Bool Lagoon

Bool Lagoon is an extensive area of wetlands; one of the largest in southern Australia.  It consists of a number of lagoons - Bool Lagoon, Little Bool Lagoon and Hacks Lagoon.  All are important breeding areas for birds and other animals.

Bool Lagoon, which includes Hacks Lagoon Conservation Park, is about 370 kilometres south east of Adelaide.  It''s about 18 k's south of Naracoorte.  The roads are sealed all the way and likewise inside the park (except for the 4 k's of dirt road that leads to the Big Hill Lookout).  It costs, at the time of writing, $9 per car to enter and $17 a night to camp.  There is a self registration station at the entrance and another one as you enter the camping area.  So you can pay your $9 first, then drive to the campground and have a look before deciding to camp.

The last time I visited the lagoons were all full due to the extensive rainfall we have had in late 2010 and early 2011.  The camping ground has plenty of grass and it was a very pleasant spot to spend a couple of nights.  When there is plenty of water, the campground is a narrow strip of land between Bool Lagoon and Hacks Lagoon.  All manner of beasties also inhabit that strip of land so be prepared. 

Looking back towards the campground entrance.  Pleasant spots amongst the trees.

The campground has toilets and a barbecue area, along with an information hut.  There are two walks not far from the camping area.  Both have sections of boardwalk that take you right over the lagoons.  There are also lookouts on each of these walks.  A bird hide has been set up near the camping ground.

Another section of the camp ground.

There is plenty of room here and the sites are suitable for caravans.  The ground is firm, but there are no issues with pitching tents.  There are taps dotted amongst the sites, so water for washing is available, but I'd boil it before drinking it.

The entire area is very open, but as you can see from the photos there is adequate shelter provided by the trees.  My last trip there, it was raining almost continuously with a strong south westerly breeze.  I tucked in right up against trees and was almost totally protected from the wind and light rain.

Outside of the campground though, it is very open, with large expanses of water and reed beds.  I enjoy these wide open spaces and the views of the sunsets and sunrises can be spectacular.

There are a few boardwalks, but the best one is along the entrance road before you reach the camping area.  It stretches across the shallow lagoon and there is a large bird hide at the end, plenty big enough for several groups of people.

The above-mentioned boardwalk.

After entering the park, if you turn left there is a dirt road that leads to Big Hill Lookout.  It is not really a big hill - actually if it was anywhere else it would be a little hill, but because it's so flat out there, it's considered a big hill!  From the top of this hill, you can see the entire wetland system.  It will give you an idea how big this place is.  Sunrises and sunsets are best viewed from atop this hill.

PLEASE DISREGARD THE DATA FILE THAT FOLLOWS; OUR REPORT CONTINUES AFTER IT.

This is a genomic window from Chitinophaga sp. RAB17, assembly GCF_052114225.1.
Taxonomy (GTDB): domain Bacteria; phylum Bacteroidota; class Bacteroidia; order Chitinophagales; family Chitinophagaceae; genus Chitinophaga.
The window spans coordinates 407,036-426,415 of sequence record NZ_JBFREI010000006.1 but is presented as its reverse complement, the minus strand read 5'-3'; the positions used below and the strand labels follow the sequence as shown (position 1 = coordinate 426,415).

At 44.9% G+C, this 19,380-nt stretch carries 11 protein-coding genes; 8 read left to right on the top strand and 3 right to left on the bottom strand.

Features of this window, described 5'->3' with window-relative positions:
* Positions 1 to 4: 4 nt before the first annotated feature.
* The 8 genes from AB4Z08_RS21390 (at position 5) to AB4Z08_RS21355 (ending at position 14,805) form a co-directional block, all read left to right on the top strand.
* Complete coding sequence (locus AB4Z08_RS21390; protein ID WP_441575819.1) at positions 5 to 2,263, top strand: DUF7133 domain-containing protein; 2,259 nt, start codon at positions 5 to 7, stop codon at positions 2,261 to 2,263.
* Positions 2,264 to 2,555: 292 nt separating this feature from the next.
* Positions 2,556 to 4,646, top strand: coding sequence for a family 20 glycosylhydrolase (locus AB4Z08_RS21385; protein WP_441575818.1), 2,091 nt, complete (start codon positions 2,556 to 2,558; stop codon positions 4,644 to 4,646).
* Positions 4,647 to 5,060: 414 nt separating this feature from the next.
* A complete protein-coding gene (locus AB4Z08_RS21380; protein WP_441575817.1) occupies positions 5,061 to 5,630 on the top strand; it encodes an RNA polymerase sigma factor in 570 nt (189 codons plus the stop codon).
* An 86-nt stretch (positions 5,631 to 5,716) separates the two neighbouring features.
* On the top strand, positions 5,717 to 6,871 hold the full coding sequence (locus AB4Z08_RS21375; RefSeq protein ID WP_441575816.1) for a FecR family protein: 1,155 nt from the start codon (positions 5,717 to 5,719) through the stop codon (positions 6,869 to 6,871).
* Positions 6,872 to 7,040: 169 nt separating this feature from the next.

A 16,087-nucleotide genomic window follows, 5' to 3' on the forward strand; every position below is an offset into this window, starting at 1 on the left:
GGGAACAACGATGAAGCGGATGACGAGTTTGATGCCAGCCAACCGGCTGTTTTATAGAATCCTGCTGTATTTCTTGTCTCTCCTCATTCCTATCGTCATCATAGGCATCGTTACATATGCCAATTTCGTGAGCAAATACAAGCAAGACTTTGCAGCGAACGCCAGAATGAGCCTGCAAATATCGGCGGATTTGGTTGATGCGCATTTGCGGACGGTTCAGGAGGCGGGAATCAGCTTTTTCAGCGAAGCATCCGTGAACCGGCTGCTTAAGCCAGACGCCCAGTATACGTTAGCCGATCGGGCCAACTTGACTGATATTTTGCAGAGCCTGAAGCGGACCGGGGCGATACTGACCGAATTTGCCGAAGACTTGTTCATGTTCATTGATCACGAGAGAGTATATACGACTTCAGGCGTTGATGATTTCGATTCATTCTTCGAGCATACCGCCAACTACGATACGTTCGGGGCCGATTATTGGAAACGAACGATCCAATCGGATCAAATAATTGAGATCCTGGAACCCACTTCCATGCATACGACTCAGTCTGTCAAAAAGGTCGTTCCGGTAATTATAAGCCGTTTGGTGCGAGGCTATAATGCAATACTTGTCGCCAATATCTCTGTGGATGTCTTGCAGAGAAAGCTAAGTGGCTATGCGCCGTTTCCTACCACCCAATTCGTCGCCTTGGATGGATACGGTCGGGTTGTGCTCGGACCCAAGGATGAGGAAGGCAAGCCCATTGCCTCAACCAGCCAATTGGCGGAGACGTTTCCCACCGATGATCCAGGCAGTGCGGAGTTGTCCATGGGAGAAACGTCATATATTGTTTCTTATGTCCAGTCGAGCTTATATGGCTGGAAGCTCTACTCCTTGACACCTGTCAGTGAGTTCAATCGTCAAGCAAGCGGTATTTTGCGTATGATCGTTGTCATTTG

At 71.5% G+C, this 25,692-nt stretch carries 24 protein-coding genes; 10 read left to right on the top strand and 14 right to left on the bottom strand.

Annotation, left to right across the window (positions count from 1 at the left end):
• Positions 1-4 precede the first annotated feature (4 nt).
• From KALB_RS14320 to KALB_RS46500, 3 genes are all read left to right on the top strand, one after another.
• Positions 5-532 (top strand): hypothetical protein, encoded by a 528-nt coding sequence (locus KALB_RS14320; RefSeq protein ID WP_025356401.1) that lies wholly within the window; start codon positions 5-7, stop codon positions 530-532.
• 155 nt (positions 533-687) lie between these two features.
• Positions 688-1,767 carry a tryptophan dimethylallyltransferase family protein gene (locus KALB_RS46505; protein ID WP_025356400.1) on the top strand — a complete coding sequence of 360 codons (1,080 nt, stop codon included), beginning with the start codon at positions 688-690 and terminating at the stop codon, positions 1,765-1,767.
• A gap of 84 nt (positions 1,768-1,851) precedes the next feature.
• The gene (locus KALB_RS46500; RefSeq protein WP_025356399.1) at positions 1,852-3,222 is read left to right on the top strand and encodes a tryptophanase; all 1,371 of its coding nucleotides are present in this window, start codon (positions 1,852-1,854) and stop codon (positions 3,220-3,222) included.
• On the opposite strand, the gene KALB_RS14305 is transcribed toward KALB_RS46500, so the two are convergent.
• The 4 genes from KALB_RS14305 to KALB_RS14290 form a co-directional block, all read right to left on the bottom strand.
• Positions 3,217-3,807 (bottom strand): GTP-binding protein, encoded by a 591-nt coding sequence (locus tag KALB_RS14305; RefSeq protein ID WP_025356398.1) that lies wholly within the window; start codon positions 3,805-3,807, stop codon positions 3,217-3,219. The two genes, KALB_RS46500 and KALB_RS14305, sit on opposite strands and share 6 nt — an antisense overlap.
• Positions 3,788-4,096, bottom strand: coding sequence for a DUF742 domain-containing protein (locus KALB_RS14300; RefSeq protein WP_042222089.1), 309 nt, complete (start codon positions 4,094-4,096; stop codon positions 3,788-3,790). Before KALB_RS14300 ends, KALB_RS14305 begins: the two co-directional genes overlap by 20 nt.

Bool lagoon is a nature lovers paradise.  Most come to look at the birds.  During summer, when water levels are (usually) lower, there are a number of waders that migrate from northern climes.  Sandpipers, Avocets, Swans, Geese and Ducks are all regulars.  Ibis are everywhere, both White and Straw-necked.  Brolgas also turn up here quite regularly.

Amongst the trees in the campground, there are Wrens, Thornbills and Scrubwrens, along with heaps of Magpies.

 Magpie Geese are regulars at Bool Lagoon.

A word of caution.  Snakes are very common at Bool Lagoon.  There are signs warning of their presence.  Copperheads and Tiger snakes can be found sunning themselves on the paths and boardwalks and both are dangerous.  When the water levels are up, the land area is obviously reduced, so the snakes become a little more concentrated on the dry areas, so just be cautious.  I've seen a few, but never had any problems.

If your visit coincides with a rain shower, keep a lookout for frogs.  There are three main species and they can be seen hopping across the roads and on the grass of the campground after rain.  I woke up on the morning of my last day there and there were half a dozen frogs hopping over my swag.

The swag friendly frogs.

Summer can be hot here, but it is usually substantially cooler than Adelaide, so rarely would it be uncomfortable.  However, summer is the time to see the rarer bird species.  Autumn and spring are the most pleasant months weather wise, but it can be cold.  Winter can be very cold here.  Whilst you may be able to find a sheltered camping spot, be mindful of the cold winds, which may affect you enjoyment of the other aspects, ie the walks or your photography.

Bool Lagoon is a place to visit if you enjoy wide open spaces and waking up the chorus of bird calls.  Photographers can amuse themselves taking pictures of the wildlife or the unique landscape.  All the walks are easy and short in length.  They are accessible to anyone.  The campground is pleasant, with toilets and grass sites.  A lovely spot to spend a couple of nights.